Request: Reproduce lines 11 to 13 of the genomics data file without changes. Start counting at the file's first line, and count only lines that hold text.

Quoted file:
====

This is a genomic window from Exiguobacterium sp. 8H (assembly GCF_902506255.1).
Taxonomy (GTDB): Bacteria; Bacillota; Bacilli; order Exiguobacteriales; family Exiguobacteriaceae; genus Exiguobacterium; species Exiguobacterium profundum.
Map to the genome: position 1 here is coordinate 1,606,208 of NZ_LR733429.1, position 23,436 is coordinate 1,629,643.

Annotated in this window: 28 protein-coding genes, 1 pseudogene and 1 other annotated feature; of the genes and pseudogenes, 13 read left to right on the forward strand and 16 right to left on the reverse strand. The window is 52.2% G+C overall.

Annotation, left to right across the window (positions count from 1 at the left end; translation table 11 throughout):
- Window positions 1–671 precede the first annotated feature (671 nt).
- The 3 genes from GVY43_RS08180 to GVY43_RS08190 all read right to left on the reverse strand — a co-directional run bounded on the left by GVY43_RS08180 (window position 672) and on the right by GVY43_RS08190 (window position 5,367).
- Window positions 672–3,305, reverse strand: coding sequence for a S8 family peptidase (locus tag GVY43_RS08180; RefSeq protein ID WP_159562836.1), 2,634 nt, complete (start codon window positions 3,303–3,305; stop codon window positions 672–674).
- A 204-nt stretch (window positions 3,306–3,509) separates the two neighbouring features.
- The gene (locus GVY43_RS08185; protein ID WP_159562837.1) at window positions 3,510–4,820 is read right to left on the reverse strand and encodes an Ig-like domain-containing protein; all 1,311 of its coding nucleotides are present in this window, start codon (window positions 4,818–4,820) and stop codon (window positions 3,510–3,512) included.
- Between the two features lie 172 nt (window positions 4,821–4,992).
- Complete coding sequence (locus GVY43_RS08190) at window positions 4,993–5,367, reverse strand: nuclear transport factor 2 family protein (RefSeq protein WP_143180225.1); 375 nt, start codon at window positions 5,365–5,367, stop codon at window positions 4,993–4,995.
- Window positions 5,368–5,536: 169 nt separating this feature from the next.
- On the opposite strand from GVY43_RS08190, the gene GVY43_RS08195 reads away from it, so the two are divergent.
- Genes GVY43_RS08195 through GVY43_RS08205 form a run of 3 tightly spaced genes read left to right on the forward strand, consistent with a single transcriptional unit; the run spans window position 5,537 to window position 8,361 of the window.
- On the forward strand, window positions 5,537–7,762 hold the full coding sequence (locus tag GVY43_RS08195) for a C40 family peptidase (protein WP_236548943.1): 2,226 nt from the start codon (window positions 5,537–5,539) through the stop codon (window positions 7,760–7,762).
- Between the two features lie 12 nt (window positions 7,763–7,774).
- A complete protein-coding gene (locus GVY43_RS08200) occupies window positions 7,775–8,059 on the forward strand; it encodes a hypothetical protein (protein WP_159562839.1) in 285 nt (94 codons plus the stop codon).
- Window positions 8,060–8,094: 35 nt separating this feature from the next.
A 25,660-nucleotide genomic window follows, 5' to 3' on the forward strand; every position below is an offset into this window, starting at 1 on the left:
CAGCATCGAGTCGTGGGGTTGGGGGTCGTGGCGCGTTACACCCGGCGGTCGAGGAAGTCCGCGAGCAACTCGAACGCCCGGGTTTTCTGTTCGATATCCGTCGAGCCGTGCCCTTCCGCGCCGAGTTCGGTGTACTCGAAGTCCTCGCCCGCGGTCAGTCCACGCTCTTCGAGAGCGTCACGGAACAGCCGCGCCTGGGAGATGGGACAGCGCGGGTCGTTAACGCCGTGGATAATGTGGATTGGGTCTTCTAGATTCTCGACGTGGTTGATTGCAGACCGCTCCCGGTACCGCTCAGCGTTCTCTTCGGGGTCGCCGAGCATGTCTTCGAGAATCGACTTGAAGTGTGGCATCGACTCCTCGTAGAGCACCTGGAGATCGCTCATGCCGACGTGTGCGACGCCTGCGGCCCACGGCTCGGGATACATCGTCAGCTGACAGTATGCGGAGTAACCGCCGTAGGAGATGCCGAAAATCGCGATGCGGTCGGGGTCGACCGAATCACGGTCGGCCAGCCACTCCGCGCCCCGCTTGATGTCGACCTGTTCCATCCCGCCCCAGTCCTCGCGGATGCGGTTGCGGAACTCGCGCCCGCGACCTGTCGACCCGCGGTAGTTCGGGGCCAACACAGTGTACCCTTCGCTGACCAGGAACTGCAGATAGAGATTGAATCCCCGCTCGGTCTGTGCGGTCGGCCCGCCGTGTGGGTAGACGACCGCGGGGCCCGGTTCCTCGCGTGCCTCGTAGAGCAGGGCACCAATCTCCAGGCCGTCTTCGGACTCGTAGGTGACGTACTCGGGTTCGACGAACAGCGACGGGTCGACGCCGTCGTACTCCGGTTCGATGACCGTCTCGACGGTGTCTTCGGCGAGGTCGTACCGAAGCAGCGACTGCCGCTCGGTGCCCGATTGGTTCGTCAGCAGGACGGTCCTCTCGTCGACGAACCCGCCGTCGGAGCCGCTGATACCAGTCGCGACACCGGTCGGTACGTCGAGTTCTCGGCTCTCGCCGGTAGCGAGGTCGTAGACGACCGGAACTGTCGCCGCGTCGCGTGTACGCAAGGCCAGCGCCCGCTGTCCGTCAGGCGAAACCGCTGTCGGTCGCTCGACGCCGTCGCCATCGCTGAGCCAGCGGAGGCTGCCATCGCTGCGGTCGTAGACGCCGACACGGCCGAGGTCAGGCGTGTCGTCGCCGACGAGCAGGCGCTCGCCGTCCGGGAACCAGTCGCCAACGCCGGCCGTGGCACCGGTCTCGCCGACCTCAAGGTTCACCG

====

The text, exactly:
- Between the two features lie 172 nt (window positions 4,821–4,992).
- Complete coding sequence (locus GVY43_RS08190) at window positions 4,993–5,367, reverse strand: nuclear transport factor 2 family protein (RefSeq protein WP_143180225.1); 375 nt, start codon at window positions 5,365–5,367, stop codon at window positions 4,993–4,995.
- Window positions 5,368–5,536: 169 nt separating this feature from the next.